Originally Posted by iggybeans
Brush up? I'm old enough to remember it.
That was what TI and Intel initially produced.
When the 8086 was released (IIRC 1 1/2 years before the 68000) it was the fourth generation of general purpose processors from Intel. The 6th generation counting the microcontroller family (4004 and 4040).
The 8008*, the 8080 and the 8085 preceded it. They were all general purpose and all generally not used for calculators. At this time there were already specialized calculator chips available that cost less and consumed less power.
(* it's probably this one you call a calculator processor however it was designed originally as a terminal controller)
And IBMs choice of the 8088 was particularly pathetic for a costly machine.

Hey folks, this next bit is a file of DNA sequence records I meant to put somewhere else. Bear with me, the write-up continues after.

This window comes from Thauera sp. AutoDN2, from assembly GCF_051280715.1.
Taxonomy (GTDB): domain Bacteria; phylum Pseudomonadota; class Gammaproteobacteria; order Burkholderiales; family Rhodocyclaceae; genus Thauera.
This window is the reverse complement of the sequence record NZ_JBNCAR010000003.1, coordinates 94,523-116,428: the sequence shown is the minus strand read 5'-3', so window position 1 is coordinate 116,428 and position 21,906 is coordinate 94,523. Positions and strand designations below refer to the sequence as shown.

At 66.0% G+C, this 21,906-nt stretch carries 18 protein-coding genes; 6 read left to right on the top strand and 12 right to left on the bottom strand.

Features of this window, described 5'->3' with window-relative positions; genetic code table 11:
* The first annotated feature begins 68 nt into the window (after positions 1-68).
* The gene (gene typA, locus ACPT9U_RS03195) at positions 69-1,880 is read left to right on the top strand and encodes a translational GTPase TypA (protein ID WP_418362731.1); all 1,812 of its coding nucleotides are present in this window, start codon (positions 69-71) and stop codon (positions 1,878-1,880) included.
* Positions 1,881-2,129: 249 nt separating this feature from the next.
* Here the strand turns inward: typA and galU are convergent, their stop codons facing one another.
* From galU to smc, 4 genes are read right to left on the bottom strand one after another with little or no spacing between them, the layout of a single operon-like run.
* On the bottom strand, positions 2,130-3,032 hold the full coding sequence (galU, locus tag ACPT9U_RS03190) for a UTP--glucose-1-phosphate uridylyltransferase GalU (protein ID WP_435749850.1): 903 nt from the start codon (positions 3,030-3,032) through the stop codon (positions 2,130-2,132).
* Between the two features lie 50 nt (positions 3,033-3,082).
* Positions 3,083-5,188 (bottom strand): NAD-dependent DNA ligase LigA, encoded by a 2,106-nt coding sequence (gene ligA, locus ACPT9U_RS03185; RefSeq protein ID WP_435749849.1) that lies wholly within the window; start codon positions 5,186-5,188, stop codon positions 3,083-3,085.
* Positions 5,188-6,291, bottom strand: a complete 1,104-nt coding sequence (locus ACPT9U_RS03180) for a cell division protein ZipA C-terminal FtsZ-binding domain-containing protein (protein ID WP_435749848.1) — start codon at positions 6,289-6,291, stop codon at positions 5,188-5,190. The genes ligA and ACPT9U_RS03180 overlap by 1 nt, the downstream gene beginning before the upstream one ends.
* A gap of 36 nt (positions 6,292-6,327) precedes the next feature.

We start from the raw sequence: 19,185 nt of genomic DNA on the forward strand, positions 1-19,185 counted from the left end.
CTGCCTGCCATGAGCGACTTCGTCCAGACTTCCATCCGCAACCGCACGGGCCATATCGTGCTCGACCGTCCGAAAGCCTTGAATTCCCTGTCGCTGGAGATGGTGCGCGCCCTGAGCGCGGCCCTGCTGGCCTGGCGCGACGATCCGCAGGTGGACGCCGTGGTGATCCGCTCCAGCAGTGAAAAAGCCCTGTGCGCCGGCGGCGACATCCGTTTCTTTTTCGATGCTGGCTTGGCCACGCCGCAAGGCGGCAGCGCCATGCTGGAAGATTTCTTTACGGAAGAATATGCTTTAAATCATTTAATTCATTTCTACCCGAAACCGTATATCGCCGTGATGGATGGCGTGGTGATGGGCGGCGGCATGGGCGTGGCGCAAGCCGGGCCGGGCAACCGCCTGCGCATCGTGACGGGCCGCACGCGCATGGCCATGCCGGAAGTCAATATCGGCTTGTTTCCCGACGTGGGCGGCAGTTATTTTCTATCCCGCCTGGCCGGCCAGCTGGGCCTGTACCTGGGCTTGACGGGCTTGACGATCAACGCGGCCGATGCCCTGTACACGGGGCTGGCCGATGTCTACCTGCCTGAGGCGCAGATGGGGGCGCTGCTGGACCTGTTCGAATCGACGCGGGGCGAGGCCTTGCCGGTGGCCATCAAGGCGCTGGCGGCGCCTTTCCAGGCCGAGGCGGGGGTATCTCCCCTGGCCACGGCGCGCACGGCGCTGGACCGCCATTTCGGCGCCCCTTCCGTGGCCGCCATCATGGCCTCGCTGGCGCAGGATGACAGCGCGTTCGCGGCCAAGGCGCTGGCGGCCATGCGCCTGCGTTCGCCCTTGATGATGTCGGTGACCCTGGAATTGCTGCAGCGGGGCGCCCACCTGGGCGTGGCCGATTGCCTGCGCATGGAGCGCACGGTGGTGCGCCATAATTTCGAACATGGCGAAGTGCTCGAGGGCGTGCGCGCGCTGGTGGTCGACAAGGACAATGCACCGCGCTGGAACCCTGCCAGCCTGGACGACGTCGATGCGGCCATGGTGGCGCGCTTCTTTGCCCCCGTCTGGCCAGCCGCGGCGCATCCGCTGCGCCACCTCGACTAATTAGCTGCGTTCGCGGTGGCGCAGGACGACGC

That gave the system an 8 bit data path to memory, whereas the 8086 at only slightly more cost would have given a 16 bit data path to memory.
It also made the system cheaper as it could use 8bit components and 8 bit memory (actually 9 bit due to parity) and thus lower component count (even with the 8086/8088 bus multiplexing).
The 68000 in comparison was used for high-end expensive computers as it was considerably more expensive in every way.
Don't presume to lecture me about microprocessors, I was using computers before the microprocessor existed.
My first personal computer was a hand built SWTPC system, and in the '80s and '90s I worked for a company that designed and built 68K based multitasking multiuser systems.
In laughing out loud, you are only making a fool of yourself.
And I have no time for fools.
If one would call Intel something based on what they were originally known for then Intel is/was a memory company - as it was the product line that got it started. They never was known for making calculator chips.
I found the idea of Intel being called a calculator processor manufacturer funny, is that enough to make me a fool? Well then I'm a fool!